Solar-passive House Testimonials

Photo of a birthday party in the solar-passive house

Birthday Group

Family members visited the solar-passive house in Monash Street, Manilla, NSW, in Mid-winter 2016. The date of their visit is shown on the graph in this earlier post. This photo shows us dressed for comfort at 17 degrees indoors.

Interviewer:
What do you think of Grandpa’s house in winter?

Grand-son (10):
I like Grandpa’s house. It’s nice. Except there’s no wifi. But apart from that, it’s good.

Grand-daughter (13):
Grandpa’s house? It’s cool. It’s interesting. Awesome curtains – I get a shock when they move because I’m not used to it. The garden is cool too – it’s pretty.

Daughter:
I love winter. And I love visiting my Dad. He built this really great house in Manilla nearly twenty years ago. Prior to that, he was tenanted in an old office space above the newsagent. I loved visiting him back then as well, even if his flat was super hot in summer and not at all cosy in winter. The house he built is wonderful all year round.

Even if there are only a few hours of sun each day in the depths of a NSW winter, that is all you need to warm my dad’s house. You can find yourself a chair in the sun, sit for a while and imagine you’re on vacation in Hawaii. Only with much better coffee. As the sun goes down, the sound of noisy birds settling in for the night comes through from outside.

Kitchen view SW

Kitchen view SW

The kitchen is well-stocked for preparing dinner (especially after we restock it) and, once the stove is on, it’s toasty warm in there. There is a curtain that closes the kitchen off from the rest of the house, but cooking time is social time for us, so we leave it open – which also helps flood the house with the delicious smells of curry. The house finally gets coolish sometime after dinner. That’s when we don the cardies and fluffy slippers and pre-heat the beds. The electric blankets, even on low, manage to warm the bedrooms all night.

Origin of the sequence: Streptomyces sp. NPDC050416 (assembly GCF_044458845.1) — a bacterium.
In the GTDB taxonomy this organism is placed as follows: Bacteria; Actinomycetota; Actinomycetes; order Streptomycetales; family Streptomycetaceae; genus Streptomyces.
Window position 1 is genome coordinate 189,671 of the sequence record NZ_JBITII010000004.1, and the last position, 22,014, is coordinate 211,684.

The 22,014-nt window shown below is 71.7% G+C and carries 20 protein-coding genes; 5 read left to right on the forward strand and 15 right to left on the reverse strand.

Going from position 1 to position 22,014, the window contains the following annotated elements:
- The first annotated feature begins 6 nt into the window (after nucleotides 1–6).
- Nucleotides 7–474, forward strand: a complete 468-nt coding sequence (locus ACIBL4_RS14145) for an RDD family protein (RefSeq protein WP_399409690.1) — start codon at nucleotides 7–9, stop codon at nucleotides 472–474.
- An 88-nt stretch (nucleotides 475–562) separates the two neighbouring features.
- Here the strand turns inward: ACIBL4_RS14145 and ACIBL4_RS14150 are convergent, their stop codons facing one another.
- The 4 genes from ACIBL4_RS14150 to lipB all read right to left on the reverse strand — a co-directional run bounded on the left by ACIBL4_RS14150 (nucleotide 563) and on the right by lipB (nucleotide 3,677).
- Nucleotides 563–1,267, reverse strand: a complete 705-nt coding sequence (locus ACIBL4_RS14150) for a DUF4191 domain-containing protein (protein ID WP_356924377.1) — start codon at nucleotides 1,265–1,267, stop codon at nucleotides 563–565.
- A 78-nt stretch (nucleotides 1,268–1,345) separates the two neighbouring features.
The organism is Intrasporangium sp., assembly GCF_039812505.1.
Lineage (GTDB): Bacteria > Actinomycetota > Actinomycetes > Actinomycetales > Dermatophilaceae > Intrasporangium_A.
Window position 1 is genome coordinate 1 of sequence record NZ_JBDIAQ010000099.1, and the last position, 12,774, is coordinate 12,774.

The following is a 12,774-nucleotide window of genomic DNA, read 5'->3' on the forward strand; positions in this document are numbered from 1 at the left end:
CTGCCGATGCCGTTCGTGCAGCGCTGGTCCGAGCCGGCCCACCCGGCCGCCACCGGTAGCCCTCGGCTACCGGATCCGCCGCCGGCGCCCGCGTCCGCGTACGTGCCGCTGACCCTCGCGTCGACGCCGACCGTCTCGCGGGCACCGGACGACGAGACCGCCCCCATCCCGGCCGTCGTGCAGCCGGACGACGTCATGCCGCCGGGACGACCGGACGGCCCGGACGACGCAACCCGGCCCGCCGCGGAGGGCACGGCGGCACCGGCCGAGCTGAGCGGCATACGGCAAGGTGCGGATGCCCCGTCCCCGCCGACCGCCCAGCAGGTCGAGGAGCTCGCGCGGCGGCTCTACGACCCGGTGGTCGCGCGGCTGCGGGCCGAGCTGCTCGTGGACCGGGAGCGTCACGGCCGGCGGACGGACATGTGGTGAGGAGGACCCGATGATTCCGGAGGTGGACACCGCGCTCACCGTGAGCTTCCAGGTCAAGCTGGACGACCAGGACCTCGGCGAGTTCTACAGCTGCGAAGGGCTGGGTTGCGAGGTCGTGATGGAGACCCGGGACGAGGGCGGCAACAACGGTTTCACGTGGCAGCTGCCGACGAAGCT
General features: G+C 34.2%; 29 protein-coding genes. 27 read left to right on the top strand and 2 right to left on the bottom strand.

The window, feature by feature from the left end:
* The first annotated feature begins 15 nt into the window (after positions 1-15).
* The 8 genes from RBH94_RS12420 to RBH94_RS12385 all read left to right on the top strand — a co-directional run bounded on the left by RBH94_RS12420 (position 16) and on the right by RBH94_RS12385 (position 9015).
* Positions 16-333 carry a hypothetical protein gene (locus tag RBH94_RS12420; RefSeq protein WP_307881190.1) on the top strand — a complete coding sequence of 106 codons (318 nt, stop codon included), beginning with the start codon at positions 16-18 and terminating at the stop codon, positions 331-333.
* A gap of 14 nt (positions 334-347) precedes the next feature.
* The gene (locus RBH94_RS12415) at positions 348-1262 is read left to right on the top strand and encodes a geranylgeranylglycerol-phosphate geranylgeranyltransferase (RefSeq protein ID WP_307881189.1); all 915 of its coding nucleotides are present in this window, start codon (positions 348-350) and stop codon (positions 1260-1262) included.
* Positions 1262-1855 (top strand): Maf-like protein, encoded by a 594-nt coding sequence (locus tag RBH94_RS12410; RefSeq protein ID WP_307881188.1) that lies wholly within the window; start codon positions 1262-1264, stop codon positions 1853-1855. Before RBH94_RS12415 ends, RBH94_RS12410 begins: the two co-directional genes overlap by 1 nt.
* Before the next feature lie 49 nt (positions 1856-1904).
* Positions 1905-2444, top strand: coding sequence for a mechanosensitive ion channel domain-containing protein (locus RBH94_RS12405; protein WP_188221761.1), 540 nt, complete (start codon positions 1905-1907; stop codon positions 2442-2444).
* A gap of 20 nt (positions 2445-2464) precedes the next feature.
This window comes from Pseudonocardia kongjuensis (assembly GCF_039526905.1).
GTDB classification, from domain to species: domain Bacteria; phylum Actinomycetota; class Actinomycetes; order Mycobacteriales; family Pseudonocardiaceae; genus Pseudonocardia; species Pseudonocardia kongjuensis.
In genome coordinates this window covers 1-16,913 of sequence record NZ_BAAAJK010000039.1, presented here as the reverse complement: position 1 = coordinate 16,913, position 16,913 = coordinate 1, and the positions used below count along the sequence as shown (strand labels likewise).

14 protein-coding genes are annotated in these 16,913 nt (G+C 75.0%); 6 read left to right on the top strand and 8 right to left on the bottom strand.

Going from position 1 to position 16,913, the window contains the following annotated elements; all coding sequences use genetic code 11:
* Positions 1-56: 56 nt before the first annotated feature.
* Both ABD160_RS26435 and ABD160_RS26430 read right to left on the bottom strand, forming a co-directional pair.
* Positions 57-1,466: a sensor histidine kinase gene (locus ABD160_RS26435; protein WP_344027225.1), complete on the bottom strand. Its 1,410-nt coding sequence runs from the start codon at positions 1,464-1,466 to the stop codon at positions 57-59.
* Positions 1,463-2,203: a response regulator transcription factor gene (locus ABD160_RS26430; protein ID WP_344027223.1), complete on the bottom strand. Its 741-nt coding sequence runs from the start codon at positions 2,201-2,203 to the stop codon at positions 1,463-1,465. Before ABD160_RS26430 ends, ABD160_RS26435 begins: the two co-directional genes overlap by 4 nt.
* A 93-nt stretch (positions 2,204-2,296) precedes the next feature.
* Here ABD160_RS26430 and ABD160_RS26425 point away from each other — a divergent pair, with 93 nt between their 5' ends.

Next morning, on a strict schedule, the automatic curtains fly open to announce the new day. Not being an early-morning person, I make good use of the curtain override button. At least, until I get the first whiff of toast.

Son-in-law:
Having grown up in India, I find summer is a breeze and cold weather is a challenge. After a couple of decades in Canberra and almost a decade in Switzerland, I have finally realised that dealing with winter boils down to managing the environment in the house and wearing the right gear.

I have stayed in my father-in-law’s house in Manilla several times, in summer and in winter, most recently in the winter of 2016. The house is comfortable in both summer and winter. I remember feeling colder in winter when I first stayed there compared with now – I am not sure whether the house is warmer, or I have more layers of fat to protect me as I get older. Maybe I just dress more appropriately now for winter thanks to my time in Switzerland.

The place where we hang out the most is the kitchen, and around the kitchen table, over cups of coffee or improvised meals, catching up on left and right leaning newspapers. The kitchen is very cozy in winter, especially when there are multiple dishes cooking away on the stove.

A memorable feature of my father-in-law’s house is the automated curtains which felt space-age when I first experienced them, but now I am used to them. They are like a bell-less morning alarm. Being a morning person, I beat them to it, and am awake before they start moving and letting in light.

Photos of porch awnings adjusted for outdoor living in winter and in summerI love the balcony on the first floor. It is well protected and I can sit there for hours with a cup of coffee and a book, and listen to cockatoos and other birds, and watch the paragliders in the distance when they are out. In winters the mid to late afternoons are the most comfortable.

Photo of a path between trees

In the garden

As the trees and shrubs in the evolving garden have grown and the paths have become more structured it has become a wonderful place to walk around and to relax. The garden bench is particularly inviting. This man is as passionate about his garden as he is about his house. The guided tour of his garden is one of the highlights of our stay there.

Interviewer:
Thank you all for your answers.
Goodnight, everyone.


Recent photos of the house and garden are here.

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5 thoughts on “Solar-passive House Testimonials

  1. Hi Gary, Love the testimonials! I have been extolling the virtues of your house to anyone who stays awake! The extolling went on for the 18000klm motorcycle ride round this beautiful country on my 30yo BMWR80gs. We went anticlockwise so to unwind. Rob dej ​

  2. So you toured Australia anti-clockwise to unwind, Rob.
    You may have noticed that the zig-zag path in my garden is a maze or labyrinth. It makes a complete two-minute circuit if you don’t turn at any crossing. You can walk it clockwise or anticlockwise. I think of it as accepting or rejecting help from the coriolis effect.

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